The origins of the word brand go way back a long way to a time when we used to brand our property. Cattle ranchers would burn a mark into the upper thigh of the animal as a unique identifier ensuring the property was marked as his and not confused with the cattle of another rancher, the competition, if you will. The meaning of the word brand then started to evolve to encapsulate not just livestock but other goods to help distinguish one product or brand from another. An early example of this is Coca Cola. In the late 1880s when Coca Cola was first produced there were a lot of companies that sold sugary syrup to make sugary sodas from. But how do you make sure customers know it’s your sugary syrup and not the competitions, well, you give it a name or a unique symbol.
The story however, does not finish there. Over time the term brand continued to evolve and the core attributes, the unique identifier, started taking on more of persona until finally the marketing folks of the 1960s started giving brands real personality, allowing consumers to build emotional connections to those brands. David Ogilvy called this “the intangible sum of a products attributes”. Marketers started molding consumers perceptions around a product depending on what they wanted the product to stand for and in turn what they wanted a consumer to feel. With some brands it started going so far that consumers gave those products endearing or funny nicknames, this of course, only happens once a product has become part of the fabric of that consumers product eco system and lifestyle. Beemer in the UK, for example, is the name for BMW or Merc is short for Mercedes. Though it is not always the case that brands get positive or cool nicknames. It can, of course, backfire and sticking with the automotive industry, Fiat encountered this issue when in the late 1970s and early 1980s it became known as “Fix it again, Tony” (FIAT) in the United States, reinforcing the consumers belief that Fiat made unreliable cars. Upon reentering the US market in 2009 Fiat might have hoped that this nickname would have passed but unfortunately for them it had not. 27 years after the first round the automotive press could not help themselves but to greet the reintroduction of the car brand with headlines of: welcome back “fix it again, Tony”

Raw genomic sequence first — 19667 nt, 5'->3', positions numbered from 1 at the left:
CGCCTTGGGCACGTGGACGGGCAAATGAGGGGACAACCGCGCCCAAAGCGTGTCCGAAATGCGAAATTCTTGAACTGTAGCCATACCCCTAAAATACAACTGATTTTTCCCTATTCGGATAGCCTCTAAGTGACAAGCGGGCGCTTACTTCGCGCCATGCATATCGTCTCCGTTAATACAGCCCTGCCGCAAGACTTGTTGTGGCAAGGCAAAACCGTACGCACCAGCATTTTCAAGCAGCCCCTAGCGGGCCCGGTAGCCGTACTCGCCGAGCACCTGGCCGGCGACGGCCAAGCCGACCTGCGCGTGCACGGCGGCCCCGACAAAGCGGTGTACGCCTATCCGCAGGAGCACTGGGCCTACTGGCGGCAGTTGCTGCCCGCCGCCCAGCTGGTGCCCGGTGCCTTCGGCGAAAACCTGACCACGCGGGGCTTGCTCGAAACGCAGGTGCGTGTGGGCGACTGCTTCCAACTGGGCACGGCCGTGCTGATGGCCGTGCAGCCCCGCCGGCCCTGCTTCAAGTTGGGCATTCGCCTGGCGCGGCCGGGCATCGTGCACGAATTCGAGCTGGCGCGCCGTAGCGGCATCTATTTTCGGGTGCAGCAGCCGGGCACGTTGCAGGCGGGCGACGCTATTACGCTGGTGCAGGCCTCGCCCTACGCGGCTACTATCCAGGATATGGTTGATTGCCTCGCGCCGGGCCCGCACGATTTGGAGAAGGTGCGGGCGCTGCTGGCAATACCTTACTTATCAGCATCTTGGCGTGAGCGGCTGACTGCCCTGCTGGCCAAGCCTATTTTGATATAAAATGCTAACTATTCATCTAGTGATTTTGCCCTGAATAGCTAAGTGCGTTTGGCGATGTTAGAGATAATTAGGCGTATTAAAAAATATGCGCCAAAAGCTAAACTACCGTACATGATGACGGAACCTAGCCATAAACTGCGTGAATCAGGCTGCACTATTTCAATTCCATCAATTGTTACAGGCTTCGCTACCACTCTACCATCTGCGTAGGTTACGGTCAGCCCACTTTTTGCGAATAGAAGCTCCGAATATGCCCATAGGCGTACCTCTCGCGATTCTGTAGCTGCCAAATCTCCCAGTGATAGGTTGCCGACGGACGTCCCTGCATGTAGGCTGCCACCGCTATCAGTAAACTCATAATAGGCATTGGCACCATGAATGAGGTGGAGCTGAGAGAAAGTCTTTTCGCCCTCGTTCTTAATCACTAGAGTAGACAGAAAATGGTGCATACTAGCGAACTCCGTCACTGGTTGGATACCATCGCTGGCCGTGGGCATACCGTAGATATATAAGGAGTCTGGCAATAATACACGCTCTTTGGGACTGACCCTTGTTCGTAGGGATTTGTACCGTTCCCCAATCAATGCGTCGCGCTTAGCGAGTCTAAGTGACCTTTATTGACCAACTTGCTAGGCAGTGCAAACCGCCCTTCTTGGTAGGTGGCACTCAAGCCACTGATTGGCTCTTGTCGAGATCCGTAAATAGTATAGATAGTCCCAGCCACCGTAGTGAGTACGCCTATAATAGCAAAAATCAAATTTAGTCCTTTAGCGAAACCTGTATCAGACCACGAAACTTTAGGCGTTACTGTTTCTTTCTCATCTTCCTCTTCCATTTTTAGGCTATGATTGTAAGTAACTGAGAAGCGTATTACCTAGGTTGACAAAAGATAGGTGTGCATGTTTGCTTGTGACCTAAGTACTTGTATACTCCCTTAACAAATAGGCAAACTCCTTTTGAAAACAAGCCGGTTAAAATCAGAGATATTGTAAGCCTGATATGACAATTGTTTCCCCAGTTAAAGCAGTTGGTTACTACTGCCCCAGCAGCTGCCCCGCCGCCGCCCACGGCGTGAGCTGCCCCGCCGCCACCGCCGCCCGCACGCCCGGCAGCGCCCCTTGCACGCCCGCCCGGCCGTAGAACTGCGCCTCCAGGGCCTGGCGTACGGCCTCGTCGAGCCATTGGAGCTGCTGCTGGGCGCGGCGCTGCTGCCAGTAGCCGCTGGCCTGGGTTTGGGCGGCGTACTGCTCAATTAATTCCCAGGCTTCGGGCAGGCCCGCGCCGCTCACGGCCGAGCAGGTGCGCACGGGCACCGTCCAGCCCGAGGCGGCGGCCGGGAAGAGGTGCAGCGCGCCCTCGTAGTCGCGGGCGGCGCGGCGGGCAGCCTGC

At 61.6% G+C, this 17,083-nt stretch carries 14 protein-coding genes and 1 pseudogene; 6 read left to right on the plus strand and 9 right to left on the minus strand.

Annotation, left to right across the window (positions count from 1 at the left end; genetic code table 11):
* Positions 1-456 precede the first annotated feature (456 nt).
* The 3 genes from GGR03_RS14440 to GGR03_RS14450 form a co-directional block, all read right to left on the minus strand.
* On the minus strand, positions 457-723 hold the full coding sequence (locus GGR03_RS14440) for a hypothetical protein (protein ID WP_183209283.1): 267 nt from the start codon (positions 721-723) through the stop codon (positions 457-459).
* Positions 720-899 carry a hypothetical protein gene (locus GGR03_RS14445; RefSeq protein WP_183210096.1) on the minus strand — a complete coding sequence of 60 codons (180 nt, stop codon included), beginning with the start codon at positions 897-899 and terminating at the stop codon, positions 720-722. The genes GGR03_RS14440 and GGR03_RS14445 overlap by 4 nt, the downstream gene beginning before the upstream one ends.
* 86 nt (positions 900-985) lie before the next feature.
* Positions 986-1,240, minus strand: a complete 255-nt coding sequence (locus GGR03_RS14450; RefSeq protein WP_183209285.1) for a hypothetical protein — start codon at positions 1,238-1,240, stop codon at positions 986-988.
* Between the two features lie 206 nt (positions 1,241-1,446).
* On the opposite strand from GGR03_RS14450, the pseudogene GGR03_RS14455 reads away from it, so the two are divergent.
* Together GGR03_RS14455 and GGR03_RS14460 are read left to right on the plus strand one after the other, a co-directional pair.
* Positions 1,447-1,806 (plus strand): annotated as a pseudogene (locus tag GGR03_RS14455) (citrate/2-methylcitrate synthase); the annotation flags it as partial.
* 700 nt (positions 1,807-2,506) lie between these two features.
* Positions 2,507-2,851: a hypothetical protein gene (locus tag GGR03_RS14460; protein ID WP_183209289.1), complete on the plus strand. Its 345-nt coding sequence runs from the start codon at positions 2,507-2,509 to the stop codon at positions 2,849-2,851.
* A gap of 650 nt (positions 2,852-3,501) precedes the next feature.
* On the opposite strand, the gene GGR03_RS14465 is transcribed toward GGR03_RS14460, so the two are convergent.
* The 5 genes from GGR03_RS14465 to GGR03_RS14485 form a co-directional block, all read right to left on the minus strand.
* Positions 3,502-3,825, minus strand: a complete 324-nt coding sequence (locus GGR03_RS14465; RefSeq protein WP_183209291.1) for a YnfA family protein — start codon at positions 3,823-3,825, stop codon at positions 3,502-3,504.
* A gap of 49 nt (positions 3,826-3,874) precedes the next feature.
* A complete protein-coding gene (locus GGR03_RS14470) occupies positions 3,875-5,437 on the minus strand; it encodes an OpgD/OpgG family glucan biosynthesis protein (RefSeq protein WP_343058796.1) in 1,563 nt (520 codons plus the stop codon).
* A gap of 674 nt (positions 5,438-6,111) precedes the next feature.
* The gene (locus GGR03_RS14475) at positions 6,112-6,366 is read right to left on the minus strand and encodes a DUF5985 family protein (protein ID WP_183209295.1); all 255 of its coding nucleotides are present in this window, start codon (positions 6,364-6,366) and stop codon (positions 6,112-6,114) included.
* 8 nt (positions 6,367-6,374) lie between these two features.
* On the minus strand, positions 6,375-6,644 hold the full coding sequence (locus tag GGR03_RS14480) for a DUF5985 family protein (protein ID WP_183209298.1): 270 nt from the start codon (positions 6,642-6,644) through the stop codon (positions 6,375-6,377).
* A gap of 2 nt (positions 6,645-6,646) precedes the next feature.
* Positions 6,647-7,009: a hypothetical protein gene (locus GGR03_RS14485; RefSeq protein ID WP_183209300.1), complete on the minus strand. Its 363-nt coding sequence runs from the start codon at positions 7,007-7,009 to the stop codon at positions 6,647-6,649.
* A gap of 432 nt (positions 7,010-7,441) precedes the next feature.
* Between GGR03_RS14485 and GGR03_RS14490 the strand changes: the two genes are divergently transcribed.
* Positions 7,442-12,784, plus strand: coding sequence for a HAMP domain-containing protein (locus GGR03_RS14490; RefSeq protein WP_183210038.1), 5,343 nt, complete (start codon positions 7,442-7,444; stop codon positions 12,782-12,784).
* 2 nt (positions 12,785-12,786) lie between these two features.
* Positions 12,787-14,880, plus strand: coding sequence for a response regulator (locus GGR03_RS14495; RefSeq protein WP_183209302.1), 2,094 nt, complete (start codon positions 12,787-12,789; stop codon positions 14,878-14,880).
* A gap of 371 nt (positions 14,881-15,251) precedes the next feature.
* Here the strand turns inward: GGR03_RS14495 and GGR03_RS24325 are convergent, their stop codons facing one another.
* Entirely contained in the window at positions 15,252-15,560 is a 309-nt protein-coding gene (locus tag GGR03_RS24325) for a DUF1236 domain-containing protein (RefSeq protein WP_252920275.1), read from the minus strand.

Why is this important, well, inanimate objects have over time become greater parts of our lives and as they have become infused with emotional attributes, through clever tinkering of the admen or otherwise, they have taken centerstage as a way for us to show off our personalities, our status or are even used to represent our very identity. The fact that we let brands and their products take such important personas in our lives is astonishing and says a lot about our need to be accepted, respected or even adored by our peers and society at large. The rise of social media and our relationship with social media speaks to this as well.
With brands taking such an important position in our lives, it is a shame then that in our profession we are starting to water down the representation of brands through an over-reliance on data driven marketing. The days of great ideas and inspiring, sometimes over-the-top articulations of a brand seems to be all but over as the industry pursue a vanilla type approach where everything just becomes data driven bland noise, a nuisance that applies to a few more consumers as supposed to an inspiration that applies to less but more passionate devotees. Paradoxically we are in danger of moving backwards from the heyday of emotion fuelled, awe inspiring brands as personalities to indistinguishable monikers being branded on someone’s behind with a hot metal rod.